2. In controlled situations, a safely conducted burn can be a good first step, in the spring. Just make sure to error on the safe side. It’s pretty hard to enjoy the fruits of our labor while we’re trying to beat an arson rap. Not to mention the friction this can cause with the neighbors.
Remember that we are striving to focus on deer activity and retain a diverse habitat, as well as increase forage production. It is not prudent to treat a 40-acre field, in this manner. Not only will that have a negative impact on game bird nesting and fawn rearing, but it also provides the deer with too large of an area to feed. 1-5 acre patches are normally more than sufficient and result in focused whitetail activity.
3. Woody browse production
When discussing browse production, lets begin by dealing with patches of browse that already exist. Like everything else we have covered, applying fertilizer (traditional and liquid nitrogen) will aid in increasing its health. We can also apply the same clearing principle we discussed for the oaks. Finally, we can also trim them, much like a hedge. This is a method of extending the time in which the browse they produce is at a level where deer can reach it. Also, it creates more shoots then it normally would. Thus, providing extra browse for the whitetails.
When it comes to spurring new growth, we really have 2 choices. We can either plant trees or perform some type of logging. Whenever given the choice, I prefer logging. For one, it has the potential to fund our habitat improvement efforts. Secondly, it almost always spurs lush, new growth. Finally, there is nothing more frustrating than spending a bunch of money on seedlings and countless, back-breaking hours planting them only to have mother nature decide not to rain on our parade. Each year I do introduce new seedlings into my habitat, but logging is really my workhorse.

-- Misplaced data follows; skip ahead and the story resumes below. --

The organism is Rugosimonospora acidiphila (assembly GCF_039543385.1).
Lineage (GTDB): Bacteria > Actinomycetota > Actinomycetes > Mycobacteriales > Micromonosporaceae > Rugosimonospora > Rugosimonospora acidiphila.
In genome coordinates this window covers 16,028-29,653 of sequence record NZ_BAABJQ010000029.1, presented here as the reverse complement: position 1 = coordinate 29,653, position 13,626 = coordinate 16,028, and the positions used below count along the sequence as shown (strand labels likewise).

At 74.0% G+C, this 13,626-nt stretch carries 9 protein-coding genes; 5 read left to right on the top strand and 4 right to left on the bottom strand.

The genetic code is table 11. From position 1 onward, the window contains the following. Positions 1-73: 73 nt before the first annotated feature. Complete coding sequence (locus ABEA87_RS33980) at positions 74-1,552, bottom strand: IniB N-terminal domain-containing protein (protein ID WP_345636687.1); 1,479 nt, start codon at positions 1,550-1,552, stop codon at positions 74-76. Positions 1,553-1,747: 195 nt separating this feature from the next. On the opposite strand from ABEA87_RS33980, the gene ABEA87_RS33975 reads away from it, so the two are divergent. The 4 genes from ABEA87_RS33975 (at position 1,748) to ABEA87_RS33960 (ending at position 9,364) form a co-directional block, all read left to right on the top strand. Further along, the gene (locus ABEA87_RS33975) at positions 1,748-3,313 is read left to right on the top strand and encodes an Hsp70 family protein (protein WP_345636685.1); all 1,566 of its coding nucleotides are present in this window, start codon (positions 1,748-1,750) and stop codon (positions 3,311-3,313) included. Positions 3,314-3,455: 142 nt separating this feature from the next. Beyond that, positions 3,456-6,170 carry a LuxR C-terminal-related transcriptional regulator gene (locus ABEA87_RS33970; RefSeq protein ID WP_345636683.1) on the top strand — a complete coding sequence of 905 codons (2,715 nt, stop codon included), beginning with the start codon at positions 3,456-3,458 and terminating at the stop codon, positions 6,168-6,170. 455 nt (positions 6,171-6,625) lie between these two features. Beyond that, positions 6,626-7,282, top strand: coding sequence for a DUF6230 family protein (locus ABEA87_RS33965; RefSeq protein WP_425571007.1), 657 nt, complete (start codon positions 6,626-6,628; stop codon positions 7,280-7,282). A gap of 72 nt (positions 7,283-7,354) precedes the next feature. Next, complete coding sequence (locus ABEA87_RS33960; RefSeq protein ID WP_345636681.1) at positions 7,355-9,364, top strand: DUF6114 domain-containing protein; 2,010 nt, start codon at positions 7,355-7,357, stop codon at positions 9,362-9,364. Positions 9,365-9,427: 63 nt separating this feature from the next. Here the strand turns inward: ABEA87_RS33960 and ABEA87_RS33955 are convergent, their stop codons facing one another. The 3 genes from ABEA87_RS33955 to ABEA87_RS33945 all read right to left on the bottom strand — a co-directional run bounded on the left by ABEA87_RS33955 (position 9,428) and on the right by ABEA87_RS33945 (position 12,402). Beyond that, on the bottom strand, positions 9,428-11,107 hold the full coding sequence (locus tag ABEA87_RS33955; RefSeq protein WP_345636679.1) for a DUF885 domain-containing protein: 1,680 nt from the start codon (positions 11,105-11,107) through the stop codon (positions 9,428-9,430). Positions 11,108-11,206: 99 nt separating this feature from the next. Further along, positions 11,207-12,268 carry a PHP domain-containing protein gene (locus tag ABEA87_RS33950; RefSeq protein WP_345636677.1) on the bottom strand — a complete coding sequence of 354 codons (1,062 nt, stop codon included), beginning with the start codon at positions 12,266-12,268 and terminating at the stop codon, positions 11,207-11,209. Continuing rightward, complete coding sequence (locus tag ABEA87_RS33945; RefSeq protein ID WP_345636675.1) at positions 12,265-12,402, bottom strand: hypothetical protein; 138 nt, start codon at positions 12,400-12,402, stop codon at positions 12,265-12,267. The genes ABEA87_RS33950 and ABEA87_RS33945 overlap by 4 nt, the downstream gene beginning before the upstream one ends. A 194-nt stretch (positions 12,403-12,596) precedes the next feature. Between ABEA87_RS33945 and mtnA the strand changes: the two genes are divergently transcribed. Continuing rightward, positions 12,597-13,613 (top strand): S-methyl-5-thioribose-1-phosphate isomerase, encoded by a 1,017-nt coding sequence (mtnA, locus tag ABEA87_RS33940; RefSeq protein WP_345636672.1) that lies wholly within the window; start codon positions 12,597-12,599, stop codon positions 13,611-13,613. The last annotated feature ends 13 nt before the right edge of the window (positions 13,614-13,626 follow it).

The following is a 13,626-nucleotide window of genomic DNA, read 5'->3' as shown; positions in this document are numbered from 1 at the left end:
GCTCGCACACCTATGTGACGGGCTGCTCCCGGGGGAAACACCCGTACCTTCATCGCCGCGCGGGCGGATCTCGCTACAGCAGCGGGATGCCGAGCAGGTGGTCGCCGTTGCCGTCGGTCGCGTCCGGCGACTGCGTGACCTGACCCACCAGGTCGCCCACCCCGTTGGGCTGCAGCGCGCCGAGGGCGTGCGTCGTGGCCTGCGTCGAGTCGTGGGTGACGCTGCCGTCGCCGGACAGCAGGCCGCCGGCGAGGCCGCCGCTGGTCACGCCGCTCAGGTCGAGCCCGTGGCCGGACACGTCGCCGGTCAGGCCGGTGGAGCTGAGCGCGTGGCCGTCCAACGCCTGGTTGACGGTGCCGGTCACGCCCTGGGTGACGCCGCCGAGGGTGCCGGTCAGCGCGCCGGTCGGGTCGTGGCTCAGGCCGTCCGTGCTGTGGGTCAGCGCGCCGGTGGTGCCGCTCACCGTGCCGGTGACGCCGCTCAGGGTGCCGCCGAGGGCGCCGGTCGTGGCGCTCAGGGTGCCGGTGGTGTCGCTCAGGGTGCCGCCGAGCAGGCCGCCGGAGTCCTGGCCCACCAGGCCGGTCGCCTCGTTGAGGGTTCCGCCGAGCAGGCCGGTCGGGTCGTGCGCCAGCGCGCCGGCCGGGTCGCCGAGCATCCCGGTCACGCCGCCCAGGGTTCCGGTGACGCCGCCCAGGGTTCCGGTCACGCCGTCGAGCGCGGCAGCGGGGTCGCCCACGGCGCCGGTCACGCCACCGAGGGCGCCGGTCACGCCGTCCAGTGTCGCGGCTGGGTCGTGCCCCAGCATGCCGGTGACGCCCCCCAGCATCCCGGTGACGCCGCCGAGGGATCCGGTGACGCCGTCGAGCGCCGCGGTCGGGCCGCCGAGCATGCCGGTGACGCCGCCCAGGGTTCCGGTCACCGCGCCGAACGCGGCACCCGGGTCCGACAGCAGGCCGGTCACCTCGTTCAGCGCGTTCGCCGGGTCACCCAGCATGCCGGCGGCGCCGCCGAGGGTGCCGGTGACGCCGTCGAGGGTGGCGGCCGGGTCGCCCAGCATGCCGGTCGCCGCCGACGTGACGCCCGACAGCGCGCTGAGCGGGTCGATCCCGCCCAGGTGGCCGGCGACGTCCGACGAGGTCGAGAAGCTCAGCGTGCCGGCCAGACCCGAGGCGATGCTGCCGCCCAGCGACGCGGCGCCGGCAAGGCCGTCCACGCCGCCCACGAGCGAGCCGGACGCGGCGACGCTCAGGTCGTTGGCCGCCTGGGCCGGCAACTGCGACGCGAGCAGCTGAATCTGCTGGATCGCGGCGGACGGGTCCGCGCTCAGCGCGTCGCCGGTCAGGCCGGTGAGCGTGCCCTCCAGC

If you are uncertain what type of tree, shrub or bush to plant, I would recommend contacting your local forester. In my area of WI, Redosier Dogwood and White Cedar are what I plant most often for browse production. If the habitat can support them, I always recommend a variety of apple trees for mast production and use red pines for cover.
When logging, I most often employ more of a clear cut/selective cut hybrid. The goal is to supplement our existing food sources, not to replace one with another. Therefore, unless the area is choked with them, I leave all productive mast-producing trees and remove everything else, but trees for seeding and for treestands, in the areas being logged. This helps increase the production of the mast trees and opens the forest floor to sunlight. This new sunlight spurs all sorts of new growth, ranging from grasses to berries to new saplings. The result is a dramatic increase in forage production.
As described before, our goal is to provide a diverse habitat. Because of this, it is recommended to have the property logged in stages, rather than all at once. By staggering our efforts, and allowing sections to remain in its mature state, we are able to maintain a more diverse environment, more ideally suited as deer habitat. Keep in mind that too much of any one thing is seldom good.
Although we have only covered a fraction of the natural food sources that can be increased, the techniques that we have discussed can be adapted to fit most situations. The most important thing to keep in mind is that we can make a positive difference. By viewing food sources as farm crops, we can take the steps to dramatically increase their production and desirability. There are other factors that help determine how large and healthy a deer herd can be, however, more often than not it is the amount and quality of the food sources that are our limiting factors.
In our next installment, we will explore introducing food plots, mineral deposits, and supplemental feeding. Once we have accomplished this, we can move on to other realms of manipulating our habitat. Till then …